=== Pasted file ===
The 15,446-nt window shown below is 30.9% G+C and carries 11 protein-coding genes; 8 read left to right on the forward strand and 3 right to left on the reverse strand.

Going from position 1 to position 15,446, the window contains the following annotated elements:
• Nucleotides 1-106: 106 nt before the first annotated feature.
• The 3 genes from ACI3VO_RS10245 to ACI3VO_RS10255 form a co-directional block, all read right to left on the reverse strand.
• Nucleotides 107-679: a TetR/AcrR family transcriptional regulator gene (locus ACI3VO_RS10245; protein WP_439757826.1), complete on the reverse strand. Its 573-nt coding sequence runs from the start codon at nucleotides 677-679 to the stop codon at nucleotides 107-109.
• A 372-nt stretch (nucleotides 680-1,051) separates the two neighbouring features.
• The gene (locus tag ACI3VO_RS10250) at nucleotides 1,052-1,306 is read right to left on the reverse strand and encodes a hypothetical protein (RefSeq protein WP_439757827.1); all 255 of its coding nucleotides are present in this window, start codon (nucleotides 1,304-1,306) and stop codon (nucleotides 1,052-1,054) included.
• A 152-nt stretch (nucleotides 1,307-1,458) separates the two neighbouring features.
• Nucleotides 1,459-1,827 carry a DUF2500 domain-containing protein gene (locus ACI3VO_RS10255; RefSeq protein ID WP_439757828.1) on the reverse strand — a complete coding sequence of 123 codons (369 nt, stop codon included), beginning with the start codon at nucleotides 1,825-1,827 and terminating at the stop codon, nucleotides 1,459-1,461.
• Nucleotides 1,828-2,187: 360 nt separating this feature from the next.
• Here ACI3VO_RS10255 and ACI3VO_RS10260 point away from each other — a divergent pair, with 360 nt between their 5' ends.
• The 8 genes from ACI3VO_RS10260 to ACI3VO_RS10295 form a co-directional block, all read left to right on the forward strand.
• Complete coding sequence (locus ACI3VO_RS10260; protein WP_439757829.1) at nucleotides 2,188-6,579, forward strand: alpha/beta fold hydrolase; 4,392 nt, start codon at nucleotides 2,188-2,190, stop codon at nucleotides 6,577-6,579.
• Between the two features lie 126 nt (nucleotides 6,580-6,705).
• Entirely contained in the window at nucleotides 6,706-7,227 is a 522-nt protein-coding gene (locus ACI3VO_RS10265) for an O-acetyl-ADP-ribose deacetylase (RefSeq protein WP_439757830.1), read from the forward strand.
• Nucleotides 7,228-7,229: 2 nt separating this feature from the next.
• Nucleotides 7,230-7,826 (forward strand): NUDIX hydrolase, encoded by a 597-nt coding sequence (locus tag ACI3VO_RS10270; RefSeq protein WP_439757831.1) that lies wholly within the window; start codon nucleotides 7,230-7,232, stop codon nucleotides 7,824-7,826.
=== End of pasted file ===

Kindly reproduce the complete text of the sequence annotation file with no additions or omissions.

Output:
The 15,446-nt window shown below is 30.9% G+C and carries 11 protein-coding genes; 8 read left to right on the forward strand and 3 right to left on the reverse strand.

Going from position 1 to position 15,446, the window contains the following annotated elements:
• Nucleotides 1-106: 106 nt before the first annotated feature.
• The 3 genes from ACI3VO_RS10245 to ACI3VO_RS10255 form a co-directional block, all read right to left on the reverse strand.
• Nucleotides 107-679: a TetR/AcrR family transcriptional regulator gene (locus ACI3VO_RS10245; protein WP_439757826.1), complete on the reverse strand. Its 573-nt coding sequence runs from the start codon at nucleotides 677-679 to the stop codon at nucleotides 107-109.
• A 372-nt stretch (nucleotides 680-1,051) separates the two neighbouring features.
• The gene (locus tag ACI3VO_RS10250) at nucleotides 1,052-1,306 is read right to left on the reverse strand and encodes a hypothetical protein (RefSeq protein WP_439757827.1); all 255 of its coding nucleotides are present in this window, start codon (nucleotides 1,304-1,306) and stop codon (nucleotides 1,052-1,054) included.
• A 152-nt stretch (nucleotides 1,307-1,458) separates the two neighbouring features.
• Nucleotides 1,459-1,827 carry a DUF2500 domain-containing protein gene (locus ACI3VO_RS10255; RefSeq protein ID WP_439757828.1) on the reverse strand — a complete coding sequence of 123 codons (369 nt, stop codon included), beginning with the start codon at nucleotides 1,825-1,827 and terminating at the stop codon, nucleotides 1,459-1,461.
• Nucleotides 1,828-2,187: 360 nt separating this feature from the next.
• Here ACI3VO_RS10255 and ACI3VO_RS10260 point away from each other — a divergent pair, with 360 nt between their 5' ends.
• The 8 genes from ACI3VO_RS10260 to ACI3VO_RS10295 form a co-directional block, all read left to right on the forward strand.
• Complete coding sequence (locus ACI3VO_RS10260; protein WP_439757829.1) at nucleotides 2,188-6,579, forward strand: alpha/beta fold hydrolase; 4,392 nt, start codon at nucleotides 2,188-2,190, stop codon at nucleotides 6,577-6,579.
• Between the two features lie 126 nt (nucleotides 6,580-6,705).
• Entirely contained in the window at nucleotides 6,706-7,227 is a 522-nt protein-coding gene (locus ACI3VO_RS10265) for an O-acetyl-ADP-ribose deacetylase (RefSeq protein WP_439757830.1), read from the forward strand.
• Nucleotides 7,228-7,229: 2 nt separating this feature from the next.
• Nucleotides 7,230-7,826 (forward strand): NUDIX hydrolase, encoded by a 597-nt coding sequence (locus tag ACI3VO_RS10270; RefSeq protein WP_439757831.1) that lies wholly within the window; start codon nucleotides 7,230-7,232, stop codon nucleotides 7,824-7,826.